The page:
We introduced a simple phrase, ‘get tailwinds’. Which means the moment I am stronger in the things that are going to be winning tomorrow, automatically, even if I hold my position in other categories, my weighted average keeps moving upwards. That is what I mean by business gets a tailwind.  

While fixing the business today is important, if you are just obsessed with that, you will never be doing anything for the future and your business will face headwinds. Everyone must be obsessed with doing things that will generate tailwinds. That’s another example of a bifocal lens.

Through all this, you’ve got to ensure that as you go through a business cycle, at a particularly challenging time, you never lose sight of the belief. A leader who has lost sight of the belief has lost his right to lead in many ways.

However challenging the time is, it is critical that you reflect, introspect, but you must always have belief. One of the things I have tried to do in my career is, whenever there is a challenging time, never doubt your ability. Addressing the issue is not as difficult as you think. It is about confronting the problem and being honest about it.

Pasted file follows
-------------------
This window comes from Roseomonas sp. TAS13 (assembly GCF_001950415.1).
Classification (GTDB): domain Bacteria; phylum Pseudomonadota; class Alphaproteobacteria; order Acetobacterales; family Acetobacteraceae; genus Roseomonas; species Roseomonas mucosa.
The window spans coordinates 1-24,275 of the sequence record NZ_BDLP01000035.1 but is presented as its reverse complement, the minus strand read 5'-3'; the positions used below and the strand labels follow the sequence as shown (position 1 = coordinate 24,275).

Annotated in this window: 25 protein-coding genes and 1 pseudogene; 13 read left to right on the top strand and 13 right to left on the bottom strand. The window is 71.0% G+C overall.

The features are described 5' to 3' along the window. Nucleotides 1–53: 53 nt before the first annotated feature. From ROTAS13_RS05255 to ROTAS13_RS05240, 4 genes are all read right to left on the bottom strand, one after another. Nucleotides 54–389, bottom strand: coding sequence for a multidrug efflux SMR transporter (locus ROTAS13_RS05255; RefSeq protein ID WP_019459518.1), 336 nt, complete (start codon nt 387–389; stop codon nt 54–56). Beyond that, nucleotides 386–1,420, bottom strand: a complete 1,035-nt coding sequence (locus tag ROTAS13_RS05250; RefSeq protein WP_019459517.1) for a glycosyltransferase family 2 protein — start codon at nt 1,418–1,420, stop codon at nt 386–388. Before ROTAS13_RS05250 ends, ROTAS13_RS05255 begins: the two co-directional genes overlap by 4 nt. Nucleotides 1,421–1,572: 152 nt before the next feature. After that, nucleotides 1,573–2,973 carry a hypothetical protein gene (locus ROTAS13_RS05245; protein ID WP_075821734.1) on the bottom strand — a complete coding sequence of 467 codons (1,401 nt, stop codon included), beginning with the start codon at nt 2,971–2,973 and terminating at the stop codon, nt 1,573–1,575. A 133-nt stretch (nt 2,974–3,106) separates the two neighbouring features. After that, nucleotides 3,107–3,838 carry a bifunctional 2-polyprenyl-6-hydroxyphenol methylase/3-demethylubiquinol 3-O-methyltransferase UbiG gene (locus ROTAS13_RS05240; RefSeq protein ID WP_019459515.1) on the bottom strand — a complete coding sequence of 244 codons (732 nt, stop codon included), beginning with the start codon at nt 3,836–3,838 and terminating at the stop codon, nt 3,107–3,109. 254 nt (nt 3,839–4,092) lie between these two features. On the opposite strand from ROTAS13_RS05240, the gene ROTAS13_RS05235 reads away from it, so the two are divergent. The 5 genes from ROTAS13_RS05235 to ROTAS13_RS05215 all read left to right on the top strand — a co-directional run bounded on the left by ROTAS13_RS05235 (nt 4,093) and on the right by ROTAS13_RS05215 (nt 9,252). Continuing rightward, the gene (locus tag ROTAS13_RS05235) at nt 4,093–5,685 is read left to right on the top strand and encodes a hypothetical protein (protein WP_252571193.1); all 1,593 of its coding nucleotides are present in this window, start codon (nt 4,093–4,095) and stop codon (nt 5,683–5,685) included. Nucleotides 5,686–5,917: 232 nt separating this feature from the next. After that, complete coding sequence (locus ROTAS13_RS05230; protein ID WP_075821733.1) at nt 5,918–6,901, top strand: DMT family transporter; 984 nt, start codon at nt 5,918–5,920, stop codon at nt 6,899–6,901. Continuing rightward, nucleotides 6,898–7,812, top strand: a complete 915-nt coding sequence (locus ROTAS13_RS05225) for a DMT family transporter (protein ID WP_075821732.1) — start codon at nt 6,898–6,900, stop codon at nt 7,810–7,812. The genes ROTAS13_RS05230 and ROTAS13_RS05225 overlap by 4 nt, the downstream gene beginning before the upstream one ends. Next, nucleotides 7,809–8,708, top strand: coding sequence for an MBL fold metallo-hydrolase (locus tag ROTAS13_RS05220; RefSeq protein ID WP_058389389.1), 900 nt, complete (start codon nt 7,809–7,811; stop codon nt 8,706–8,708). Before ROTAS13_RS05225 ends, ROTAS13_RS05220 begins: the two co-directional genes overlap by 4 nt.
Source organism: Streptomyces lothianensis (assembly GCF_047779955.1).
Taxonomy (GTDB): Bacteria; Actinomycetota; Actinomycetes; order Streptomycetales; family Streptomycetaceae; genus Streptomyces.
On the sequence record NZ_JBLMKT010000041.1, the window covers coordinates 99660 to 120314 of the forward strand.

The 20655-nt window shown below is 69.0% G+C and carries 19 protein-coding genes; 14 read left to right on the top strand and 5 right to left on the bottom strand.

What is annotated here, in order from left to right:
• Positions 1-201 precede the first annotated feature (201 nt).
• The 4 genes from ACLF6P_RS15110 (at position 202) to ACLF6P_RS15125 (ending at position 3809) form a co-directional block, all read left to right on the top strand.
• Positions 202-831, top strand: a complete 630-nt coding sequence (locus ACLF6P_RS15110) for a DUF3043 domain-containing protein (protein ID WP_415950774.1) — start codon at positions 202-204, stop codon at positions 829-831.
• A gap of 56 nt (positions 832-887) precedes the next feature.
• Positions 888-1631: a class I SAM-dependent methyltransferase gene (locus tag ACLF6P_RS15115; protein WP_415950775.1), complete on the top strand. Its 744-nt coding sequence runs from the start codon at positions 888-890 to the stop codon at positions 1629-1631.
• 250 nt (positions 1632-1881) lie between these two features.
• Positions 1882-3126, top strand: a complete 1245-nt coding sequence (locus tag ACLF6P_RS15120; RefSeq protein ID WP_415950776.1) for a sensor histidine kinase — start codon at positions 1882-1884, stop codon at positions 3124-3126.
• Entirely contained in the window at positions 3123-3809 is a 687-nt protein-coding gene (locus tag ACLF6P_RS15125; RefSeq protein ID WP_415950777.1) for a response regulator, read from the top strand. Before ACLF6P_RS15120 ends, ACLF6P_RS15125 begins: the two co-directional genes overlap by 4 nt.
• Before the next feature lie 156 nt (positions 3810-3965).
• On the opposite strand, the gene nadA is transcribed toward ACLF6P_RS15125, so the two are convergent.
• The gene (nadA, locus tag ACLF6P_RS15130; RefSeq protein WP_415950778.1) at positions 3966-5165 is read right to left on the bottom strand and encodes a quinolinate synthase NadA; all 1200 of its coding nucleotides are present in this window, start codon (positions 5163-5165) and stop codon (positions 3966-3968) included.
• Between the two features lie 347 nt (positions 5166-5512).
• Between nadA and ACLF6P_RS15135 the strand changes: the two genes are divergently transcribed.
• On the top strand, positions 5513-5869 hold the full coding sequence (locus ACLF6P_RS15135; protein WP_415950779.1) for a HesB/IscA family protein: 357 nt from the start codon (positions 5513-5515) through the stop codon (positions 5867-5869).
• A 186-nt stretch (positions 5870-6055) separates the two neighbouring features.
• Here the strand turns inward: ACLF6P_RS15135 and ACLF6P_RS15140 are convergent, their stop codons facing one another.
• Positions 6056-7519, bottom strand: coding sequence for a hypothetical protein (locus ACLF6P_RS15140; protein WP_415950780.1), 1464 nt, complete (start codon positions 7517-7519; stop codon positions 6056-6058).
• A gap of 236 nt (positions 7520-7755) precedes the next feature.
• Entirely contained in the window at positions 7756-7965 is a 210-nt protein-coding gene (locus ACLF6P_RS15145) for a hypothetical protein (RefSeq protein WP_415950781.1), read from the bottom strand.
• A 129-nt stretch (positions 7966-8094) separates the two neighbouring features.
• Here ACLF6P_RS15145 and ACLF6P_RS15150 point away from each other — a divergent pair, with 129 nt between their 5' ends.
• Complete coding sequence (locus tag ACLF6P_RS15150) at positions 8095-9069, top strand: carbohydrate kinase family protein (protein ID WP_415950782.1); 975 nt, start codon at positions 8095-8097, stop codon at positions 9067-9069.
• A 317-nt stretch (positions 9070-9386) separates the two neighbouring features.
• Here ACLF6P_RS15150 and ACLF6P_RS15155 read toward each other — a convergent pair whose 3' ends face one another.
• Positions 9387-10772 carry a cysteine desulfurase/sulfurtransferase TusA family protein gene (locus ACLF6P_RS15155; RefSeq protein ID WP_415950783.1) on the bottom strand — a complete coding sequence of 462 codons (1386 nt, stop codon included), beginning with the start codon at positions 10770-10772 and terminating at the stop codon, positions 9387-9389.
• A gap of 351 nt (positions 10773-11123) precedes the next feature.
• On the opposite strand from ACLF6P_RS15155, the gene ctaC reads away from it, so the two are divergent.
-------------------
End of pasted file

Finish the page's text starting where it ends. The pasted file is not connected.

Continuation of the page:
I faced such a situation in the middle of 2009. There were two quarters when we didn’t grow volume. In fact, we had a volume decline. It was very early in my CEO tenure. In that period, we had some choices and we could have addressed [the situation] that arose when we were bringing prices down and stock was with the wholesaler. We thought it would work itself through, but it didn’t. I wish we had taken a call earlier to take it back. That’s a lesson learned.